Meanwhile in Libya, Muammer Qaddafi’s army has expelled the rebels from the town of Bin Jawad, near the strategic oil hub of Ras Lanuf, making it clear that opposition forces are not strong enough to win the conflict even with air support from the international coalition.

Impatient at progress made against Qaddafi’s army, the US and the UK have raised the option of arming rebel forces, claiming legality under the UN resolution sanctioning the air operations against the Libyan regime.

Qatar also said providing weapons to Qaddafi’s opponents should be considered if air strikes fail to dislodge him. A Qatari proposal to sell oil from opposition-held areas of Libya to provide revenue for the insurgents will be studied by the coalition.

Earlier in the week, Turkey indicated it was willing to broker a ceasefire between Qaddafi’s regime and the opposition.

24 March 2011

On 19 March, missiles and ground attack aircraft descended on government forces near rebel-held Benghazi as an international coalition moved to enforce a UN-mandated no-fly zone and ceasefire.

The missiles also struck Tripoli, Misrata, Mitiga, Zawara and Sirte.

Libyan leader Muammar Qaddafi had earlier agreed to the ceasefire, but his forces continued their assault on rebel positions in Benghazi. On 19 March, the no-fly zone was introduced and on 20 March, coalition missiles hit Qaddafi’s Bab al-Azizia compound in Tripoli.

US officials said the strikes were aimed at Libya’s armed forces and air defence systems, rather than Qaddafi himself. However, President Barack Obama said that removing Qaddafi was part of the policy. A rift also grew in the UK government when Prime Minister David Cameron said the removal of Qaddafi is desirable, while Defence Minister Liam Fox insisted on a mandate imposing a ceasefire.

The UAE dropped plans to send 24 aircraft to help enforce the no-fly zone due to the US’ and Europe’s reaction towards protests in Bahrain.

Coalition warplanes have continued to bombard Libyan government positions for a fifth night, but failed to quell fighting on the ground.

18 March 2011

Muammar Qaddafi’s loyalist forces continue to push eastwards towards Benghazi, the opposition stronghold.

The loyalist forces killed two protesters and two civilians on 16 March. Hundreds of people are fleeing over the border into Egypt as the army prepares to strike against Benghazi.

The Arab League has called for the United Nations Security Council to impose a no-fly zone over Libya as violence increased. The Security Council is expected to vote on 17 March on a resolution that would introduce a no-fly zone and authorise the use of air strikes to stop the advance of Qaddafi’s loyalists.

Qaddafi’s son Saif al-Islam predicted on 16 March that everything will be over in 48 hours.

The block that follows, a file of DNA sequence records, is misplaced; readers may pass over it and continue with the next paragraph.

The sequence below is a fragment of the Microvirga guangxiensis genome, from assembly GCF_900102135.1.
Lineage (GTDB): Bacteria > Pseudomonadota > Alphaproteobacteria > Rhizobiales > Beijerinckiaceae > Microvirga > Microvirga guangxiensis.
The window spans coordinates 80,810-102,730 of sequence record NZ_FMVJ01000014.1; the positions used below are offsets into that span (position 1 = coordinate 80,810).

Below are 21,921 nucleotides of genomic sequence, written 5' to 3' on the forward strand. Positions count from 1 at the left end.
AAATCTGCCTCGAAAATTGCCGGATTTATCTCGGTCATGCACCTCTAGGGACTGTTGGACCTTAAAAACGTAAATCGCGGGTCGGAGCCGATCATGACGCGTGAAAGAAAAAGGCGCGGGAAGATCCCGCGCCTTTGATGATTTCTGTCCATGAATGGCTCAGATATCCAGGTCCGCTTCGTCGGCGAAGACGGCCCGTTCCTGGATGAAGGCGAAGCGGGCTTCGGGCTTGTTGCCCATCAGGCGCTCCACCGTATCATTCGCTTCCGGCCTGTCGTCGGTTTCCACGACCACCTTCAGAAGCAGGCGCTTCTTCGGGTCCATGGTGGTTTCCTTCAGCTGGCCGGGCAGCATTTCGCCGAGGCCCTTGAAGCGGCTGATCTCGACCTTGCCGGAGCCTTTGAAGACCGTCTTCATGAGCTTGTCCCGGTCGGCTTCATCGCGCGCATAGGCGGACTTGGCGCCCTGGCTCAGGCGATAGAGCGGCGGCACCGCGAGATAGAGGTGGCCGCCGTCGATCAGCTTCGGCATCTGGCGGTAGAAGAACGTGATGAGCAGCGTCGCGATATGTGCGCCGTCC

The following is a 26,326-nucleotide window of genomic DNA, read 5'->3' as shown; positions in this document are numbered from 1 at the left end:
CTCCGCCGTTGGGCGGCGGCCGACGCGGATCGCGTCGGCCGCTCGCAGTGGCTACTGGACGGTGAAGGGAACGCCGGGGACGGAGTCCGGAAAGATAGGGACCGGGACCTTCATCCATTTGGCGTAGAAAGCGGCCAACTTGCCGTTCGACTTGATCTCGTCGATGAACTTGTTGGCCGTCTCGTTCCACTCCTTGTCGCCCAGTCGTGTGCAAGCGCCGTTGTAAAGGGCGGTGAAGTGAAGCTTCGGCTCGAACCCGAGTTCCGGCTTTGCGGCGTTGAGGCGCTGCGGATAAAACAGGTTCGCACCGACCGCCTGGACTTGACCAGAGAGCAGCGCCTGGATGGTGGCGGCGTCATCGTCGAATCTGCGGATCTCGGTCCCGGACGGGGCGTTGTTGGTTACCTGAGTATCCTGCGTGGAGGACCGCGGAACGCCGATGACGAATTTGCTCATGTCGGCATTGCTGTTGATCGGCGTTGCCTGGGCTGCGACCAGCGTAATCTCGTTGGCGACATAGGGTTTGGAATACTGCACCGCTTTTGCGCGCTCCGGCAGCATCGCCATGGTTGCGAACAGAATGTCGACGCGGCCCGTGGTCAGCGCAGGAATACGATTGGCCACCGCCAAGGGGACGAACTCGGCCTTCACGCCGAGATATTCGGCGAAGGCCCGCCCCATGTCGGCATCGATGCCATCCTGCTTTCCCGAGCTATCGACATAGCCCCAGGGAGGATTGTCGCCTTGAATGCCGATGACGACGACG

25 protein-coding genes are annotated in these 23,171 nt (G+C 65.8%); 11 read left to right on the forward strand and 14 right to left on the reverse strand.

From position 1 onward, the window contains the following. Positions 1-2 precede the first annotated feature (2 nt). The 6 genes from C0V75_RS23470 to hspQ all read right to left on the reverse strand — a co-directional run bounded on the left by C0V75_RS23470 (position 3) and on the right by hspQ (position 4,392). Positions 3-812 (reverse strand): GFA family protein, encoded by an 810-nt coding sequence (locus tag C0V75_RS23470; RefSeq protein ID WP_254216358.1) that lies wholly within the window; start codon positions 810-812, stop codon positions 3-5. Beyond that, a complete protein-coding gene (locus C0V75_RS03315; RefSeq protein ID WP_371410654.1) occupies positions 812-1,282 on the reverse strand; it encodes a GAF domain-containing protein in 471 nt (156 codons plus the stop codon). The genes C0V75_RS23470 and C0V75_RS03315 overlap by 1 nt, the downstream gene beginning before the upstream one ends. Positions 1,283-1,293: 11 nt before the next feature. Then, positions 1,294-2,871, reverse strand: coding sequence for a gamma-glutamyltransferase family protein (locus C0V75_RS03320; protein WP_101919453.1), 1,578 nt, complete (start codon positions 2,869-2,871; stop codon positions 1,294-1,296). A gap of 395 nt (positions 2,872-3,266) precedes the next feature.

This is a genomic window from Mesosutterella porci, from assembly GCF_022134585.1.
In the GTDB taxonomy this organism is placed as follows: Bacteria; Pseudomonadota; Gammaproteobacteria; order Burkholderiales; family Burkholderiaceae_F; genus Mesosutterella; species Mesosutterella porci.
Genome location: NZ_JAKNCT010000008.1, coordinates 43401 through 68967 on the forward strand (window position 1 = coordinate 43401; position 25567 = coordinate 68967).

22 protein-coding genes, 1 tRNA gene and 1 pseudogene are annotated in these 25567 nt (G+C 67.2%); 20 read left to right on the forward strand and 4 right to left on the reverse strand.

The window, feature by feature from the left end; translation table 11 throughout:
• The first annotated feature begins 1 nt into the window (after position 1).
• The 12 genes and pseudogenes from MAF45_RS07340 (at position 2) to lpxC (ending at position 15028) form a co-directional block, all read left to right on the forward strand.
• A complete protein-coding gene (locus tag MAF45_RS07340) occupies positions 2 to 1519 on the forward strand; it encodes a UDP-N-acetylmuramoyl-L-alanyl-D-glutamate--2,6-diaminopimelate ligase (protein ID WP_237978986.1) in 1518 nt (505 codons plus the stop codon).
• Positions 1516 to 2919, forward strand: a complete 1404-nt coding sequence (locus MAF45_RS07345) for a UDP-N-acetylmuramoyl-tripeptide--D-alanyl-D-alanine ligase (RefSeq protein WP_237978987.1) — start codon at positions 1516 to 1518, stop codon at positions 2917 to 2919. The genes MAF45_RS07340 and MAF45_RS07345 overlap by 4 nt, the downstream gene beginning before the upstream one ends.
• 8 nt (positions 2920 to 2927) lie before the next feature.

10 March 2011

Muammar Qaddafi’s unrelenting response to attempts to oust him from power threaten to plunge the country into civil war. Recent reports indicate gains for government forces.

Government actions:

  • Removal of taxes and custom duties on foods, including wheat, rice, vegetable oil, sugar and infant formula

Political Risk assessment

The uprising in Libya shows no signs of reaching a quick conclusion. The UN has imposed sanctions and is looking at further intervention to stop the killings, including a no-fly zone. The situation is extremely volatile and is likely to escalate in the coming weeks.

23 February 2011

Libyan leader Muammar Qaddafi is desperately clinging on to power with reports suggesting that he had lost control of more than 90 per cent of the country, following an uprising inspired by events in neighbouring Tunisia and Libya.

Fierce clashes between anti-government protestors and supporters of Qaddafi started in the port city of Benghazi in mid-February, but quickly spread to Tripoli. The challenge to Qaddafi’s regime has been unprecedented in its strength and the state’s response has been brutal; heavy weaponry and military aircraft have been deployed against protestors. Although it lacks a formal organised opposition and has a fragmented Islamist movement, Libya is now under serious threat. It is unclear how long the ageing Qaddafi, who has ruled the country for more than 40 years, will be able to hold out now that he has lost support of much of the armed forces, along with senior figures in his regime, and his influence is limited to Tripoli.

The uprising against him is the result of dissatisfaction over the lack of transparency, entrenched corruption associated with senior regime figures, and the denial of basic civil rights. In an hour-long televised address on 22 February, Qaddafi vowed to crush the revolt and said he would not leave the country, but would die a martyr.